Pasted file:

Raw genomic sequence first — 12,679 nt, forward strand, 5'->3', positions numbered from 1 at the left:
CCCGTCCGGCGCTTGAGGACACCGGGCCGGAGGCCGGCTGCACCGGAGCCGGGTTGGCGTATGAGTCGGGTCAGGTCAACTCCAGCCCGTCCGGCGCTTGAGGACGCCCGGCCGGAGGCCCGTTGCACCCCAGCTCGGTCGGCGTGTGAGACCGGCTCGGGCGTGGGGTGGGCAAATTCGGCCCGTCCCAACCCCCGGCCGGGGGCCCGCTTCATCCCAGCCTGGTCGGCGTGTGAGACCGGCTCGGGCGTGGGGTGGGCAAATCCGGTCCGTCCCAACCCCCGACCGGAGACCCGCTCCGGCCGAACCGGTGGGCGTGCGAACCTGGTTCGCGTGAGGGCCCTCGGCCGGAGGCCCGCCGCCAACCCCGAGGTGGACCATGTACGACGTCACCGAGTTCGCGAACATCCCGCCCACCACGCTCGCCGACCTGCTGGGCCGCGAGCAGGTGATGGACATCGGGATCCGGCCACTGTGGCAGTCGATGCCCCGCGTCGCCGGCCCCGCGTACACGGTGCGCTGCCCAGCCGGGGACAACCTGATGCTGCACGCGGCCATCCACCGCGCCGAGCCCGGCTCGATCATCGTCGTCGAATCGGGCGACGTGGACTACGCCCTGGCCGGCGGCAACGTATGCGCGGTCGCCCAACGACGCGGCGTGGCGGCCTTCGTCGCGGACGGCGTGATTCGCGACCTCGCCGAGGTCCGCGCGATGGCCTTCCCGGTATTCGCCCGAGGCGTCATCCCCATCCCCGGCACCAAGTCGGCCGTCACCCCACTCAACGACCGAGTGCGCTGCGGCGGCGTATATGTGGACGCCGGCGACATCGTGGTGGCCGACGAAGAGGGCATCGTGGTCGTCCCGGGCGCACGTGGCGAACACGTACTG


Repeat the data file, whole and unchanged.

Raw genomic sequence first — 12,679 nt, forward strand, 5'->3', positions numbered from 1 at the left:
CCCGTCCGGCGCTTGAGGACACCGGGCCGGAGGCCGGCTGCACCGGAGCCGGGTTGGCGTATGAGTCGGGTCAGGTCAACTCCAGCCCGTCCGGCGCTTGAGGACGCCCGGCCGGAGGCCCGTTGCACCCCAGCTCGGTCGGCGTGTGAGACCGGCTCGGGCGTGGGGTGGGCAAATTCGGCCCGTCCCAACCCCCGGCCGGGGGCCCGCTTCATCCCAGCCTGGTCGGCGTGTGAGACCGGCTCGGGCGTGGGGTGGGCAAATCCGGTCCGTCCCAACCCCCGACCGGAGACCCGCTCCGGCCGAACCGGTGGGCGTGCGAACCTGGTTCGCGTGAGGGCCCTCGGCCGGAGGCCCGCCGCCAACCCCGAGGTGGACCATGTACGACGTCACCGAGTTCGCGAACATCCCGCCCACCACGCTCGCCGACCTGCTGGGCCGCGAGCAGGTGATGGACATCGGGATCCGGCCACTGTGGCAGTCGATGCCCCGCGTCGCCGGCCCCGCGTACACGGTGCGCTGCCCAGCCGGGGACAACCTGATGCTGCACGCGGCCATCCACCGCGCCGAGCCCGGCTCGATCATCGTCGTCGAATCGGGCGACGTGGACTACGCCCTGGCCGGCGGCAACGTATGCGCGGTCGCCCAACGACGCGGCGTGGCGGCCTTCGTCGCGGACGGCGTGATTCGCGACCTCGCCGAGGTCCGCGCGATGGCCTTCCCGGTATTCGCCCGAGGCGTCATCCCCATCCCCGGCACCAAGTCGGCCGTCACCCCACTCAACGACCGAGTGCGCTGCGGCGGCGTATATGTGGACGCCGGCGACATCGTGGTGGCCGACGAAGAGGGCATCGTGGTCGTCCCGGGCGCACGTGGCGAACACGTACTG